With the success of its Disney brands, Astral Media Inc. has been wondering where the boys are.
Astral's long-running partnership with Disney Channels Worldwide has been humming along, attracting roughly six million subscribers and growing steadily. But the Family Channel, the Canadian version of the Disney Channel, was a victim of its own success.
Hannah Montana. Lizzie McGuire. That's So Raven - they were hits with young female viewers. But with all those perky tweens dominating the airwaves with their high jinks, what was a boy to do?
"There was a void [for]note> //to attract// the young male audience," said Astral chief executive officer Ian Greenberg. On Wednesday, Astral hopes to fill that void with the launch of a new channel, Disney XD, aimed squarely at boys aged six to 14.
Disney launched the channel in the U.S. in 2009 and it is now available in 122 countries. It is a top-five kids' network in nine countries or regions, including the U.S., France, Denmark, Norway, Netherlands, Poland, Latin America, India and Japan.
"It's a strong performer pretty much everywhere, because we found there was a need in the market for this kind of programming that was hyper-targeting boys," said Carolina Lightcap, the president of Disney Channels Worldwide. "It's about thinking of them as much more multidimensional than how they were thought of before. … No one was really speaking to them in all of their aspects, in every part of their lives, in everything they do."
The moment XD launched elsewhere, Astral began working on plans to bring it to Canada. Indeed, the children's channel format has become more important than ever for broadcasters, thanks to a new ratings system that came to Canada in 2009. The personal people meter (PPM) tracks individual viewers' habits as opposed to an entire family's, and has shown for the first time just how much Canadian women - the golden egg for advertisers - watch what their kids watch.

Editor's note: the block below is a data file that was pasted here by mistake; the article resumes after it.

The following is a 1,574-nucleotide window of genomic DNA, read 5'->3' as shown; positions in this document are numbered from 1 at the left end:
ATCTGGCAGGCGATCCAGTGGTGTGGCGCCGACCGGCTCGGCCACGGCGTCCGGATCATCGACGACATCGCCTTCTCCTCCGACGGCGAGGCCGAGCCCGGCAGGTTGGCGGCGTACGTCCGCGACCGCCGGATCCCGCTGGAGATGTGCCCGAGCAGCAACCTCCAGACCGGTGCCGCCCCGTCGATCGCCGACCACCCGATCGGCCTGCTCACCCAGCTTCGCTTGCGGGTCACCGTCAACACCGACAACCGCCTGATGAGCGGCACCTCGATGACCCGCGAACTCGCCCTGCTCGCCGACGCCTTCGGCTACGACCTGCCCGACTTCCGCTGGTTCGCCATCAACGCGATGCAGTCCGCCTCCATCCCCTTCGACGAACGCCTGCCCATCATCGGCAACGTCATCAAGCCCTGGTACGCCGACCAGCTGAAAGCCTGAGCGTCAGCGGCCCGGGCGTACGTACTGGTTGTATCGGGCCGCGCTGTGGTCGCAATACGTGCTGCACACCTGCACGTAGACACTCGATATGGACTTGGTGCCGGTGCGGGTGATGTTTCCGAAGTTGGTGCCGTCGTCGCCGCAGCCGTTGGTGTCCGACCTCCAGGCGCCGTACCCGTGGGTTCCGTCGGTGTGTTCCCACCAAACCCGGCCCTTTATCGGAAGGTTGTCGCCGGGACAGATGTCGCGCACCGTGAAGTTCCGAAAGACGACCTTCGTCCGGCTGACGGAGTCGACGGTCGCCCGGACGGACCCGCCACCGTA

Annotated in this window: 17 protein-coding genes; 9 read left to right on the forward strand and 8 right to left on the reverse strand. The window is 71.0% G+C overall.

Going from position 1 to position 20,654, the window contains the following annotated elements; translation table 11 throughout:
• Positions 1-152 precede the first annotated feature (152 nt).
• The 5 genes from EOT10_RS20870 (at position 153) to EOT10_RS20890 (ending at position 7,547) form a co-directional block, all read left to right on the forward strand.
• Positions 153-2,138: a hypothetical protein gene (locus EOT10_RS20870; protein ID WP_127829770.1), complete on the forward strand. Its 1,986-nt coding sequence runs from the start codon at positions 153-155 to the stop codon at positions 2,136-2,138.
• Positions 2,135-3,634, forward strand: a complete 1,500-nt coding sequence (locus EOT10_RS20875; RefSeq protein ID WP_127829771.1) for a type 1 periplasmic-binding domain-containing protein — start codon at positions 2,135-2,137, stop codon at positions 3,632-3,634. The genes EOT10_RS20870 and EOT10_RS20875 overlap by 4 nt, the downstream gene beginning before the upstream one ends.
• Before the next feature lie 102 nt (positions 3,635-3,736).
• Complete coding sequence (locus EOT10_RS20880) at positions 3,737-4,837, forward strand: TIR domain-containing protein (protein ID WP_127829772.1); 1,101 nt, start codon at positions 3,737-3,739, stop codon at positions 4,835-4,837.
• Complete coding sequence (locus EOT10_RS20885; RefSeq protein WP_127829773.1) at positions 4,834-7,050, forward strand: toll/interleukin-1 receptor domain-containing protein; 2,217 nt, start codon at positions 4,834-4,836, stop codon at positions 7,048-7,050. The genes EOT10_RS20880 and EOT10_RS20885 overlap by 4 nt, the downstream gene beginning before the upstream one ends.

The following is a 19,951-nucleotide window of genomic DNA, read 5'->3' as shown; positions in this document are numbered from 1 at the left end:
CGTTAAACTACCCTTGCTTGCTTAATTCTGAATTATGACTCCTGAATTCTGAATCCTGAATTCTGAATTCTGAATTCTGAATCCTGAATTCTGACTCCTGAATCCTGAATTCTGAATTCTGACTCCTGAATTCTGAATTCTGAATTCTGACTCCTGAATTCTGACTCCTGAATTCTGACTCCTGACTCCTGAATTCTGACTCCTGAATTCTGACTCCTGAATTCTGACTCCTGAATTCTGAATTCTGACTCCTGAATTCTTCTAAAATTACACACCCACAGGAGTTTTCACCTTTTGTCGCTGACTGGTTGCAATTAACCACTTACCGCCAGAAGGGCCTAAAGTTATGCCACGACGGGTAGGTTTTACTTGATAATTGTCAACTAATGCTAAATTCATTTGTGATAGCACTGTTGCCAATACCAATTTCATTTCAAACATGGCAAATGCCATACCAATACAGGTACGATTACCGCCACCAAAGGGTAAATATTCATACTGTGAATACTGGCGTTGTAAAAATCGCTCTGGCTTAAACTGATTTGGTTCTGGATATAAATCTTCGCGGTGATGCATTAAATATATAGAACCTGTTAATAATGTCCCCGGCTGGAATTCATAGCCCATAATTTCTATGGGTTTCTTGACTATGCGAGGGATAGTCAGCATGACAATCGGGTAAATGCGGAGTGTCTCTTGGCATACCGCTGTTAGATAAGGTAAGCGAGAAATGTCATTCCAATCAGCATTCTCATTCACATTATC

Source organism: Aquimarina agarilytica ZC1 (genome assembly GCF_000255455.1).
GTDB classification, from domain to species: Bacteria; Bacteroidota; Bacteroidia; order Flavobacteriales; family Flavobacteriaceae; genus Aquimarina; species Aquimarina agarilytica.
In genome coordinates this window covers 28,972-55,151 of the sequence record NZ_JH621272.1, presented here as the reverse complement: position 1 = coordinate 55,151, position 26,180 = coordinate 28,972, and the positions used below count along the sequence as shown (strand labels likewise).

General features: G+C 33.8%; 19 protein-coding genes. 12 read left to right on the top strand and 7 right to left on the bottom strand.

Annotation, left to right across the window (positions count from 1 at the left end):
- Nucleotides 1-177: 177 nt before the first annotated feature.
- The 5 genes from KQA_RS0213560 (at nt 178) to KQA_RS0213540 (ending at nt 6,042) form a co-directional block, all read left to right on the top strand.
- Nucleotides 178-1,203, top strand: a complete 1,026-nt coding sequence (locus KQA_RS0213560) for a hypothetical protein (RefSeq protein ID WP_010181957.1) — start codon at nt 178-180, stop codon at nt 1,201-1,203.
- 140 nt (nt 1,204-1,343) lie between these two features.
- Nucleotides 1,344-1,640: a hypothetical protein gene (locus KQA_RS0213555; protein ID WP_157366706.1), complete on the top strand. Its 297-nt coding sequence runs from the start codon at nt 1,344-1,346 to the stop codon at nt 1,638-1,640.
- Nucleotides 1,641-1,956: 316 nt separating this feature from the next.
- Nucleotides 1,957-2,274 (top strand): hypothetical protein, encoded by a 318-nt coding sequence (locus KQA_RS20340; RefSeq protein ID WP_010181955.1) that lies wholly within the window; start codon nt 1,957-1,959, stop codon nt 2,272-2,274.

"Our co-viewing numbers are really robust," Ms. Lightcap said, citing programs such as Phineas and Ferb, which aim to use humour that could appeal to both parents and kids in an attempt to make children's shows "the opposite of painful" for parents to watch.
The channel not only targets a new demographic among children, but it also gives Astral the first opportunity to offer up its Disney programming to advertisers shooting for those co-viewing mothers. Its other English-language Disney channels, Family and Disney Junior, are commercial-free.
"I can't think of a better brand to be associated with. We've had a tremendous response from the advertising community," Mr. Greenberg said.
Advertisers that have bought space on the new channel out of the gate include Hasbro Inc., Parmalat Canada Ltd., Kellogg Canada Inc., General Mills Canada Corp., and adidas, among others.
Astral's long relationship with Disney - it helped launch Family Channel in Canada in 1988 - has paid off with steady growth in the flagship channel. In 2009, Family drew $19.6-million in profit before interest and taxes (PBIT), according to the most recent regulatory documents available. Disney XD will start out with about half the number of subscribers - roughly three million on Bell TV, Rogers, and Eastlink to start, with Telus coming shortly after - but will add advertising revenues on top of that. A Marvel-branded block of programming will also move on to the channel beginning next year, once those shows' current broadcast rights agreements are up (including some with Teletoon, the kids' channel Astral owns with partner and competitor Corus Entertainment Inc.)
"For us, this is perfect to complete the portfolio of Disney brands," Mr. Greenberg said. "It's like a beautiful marriage."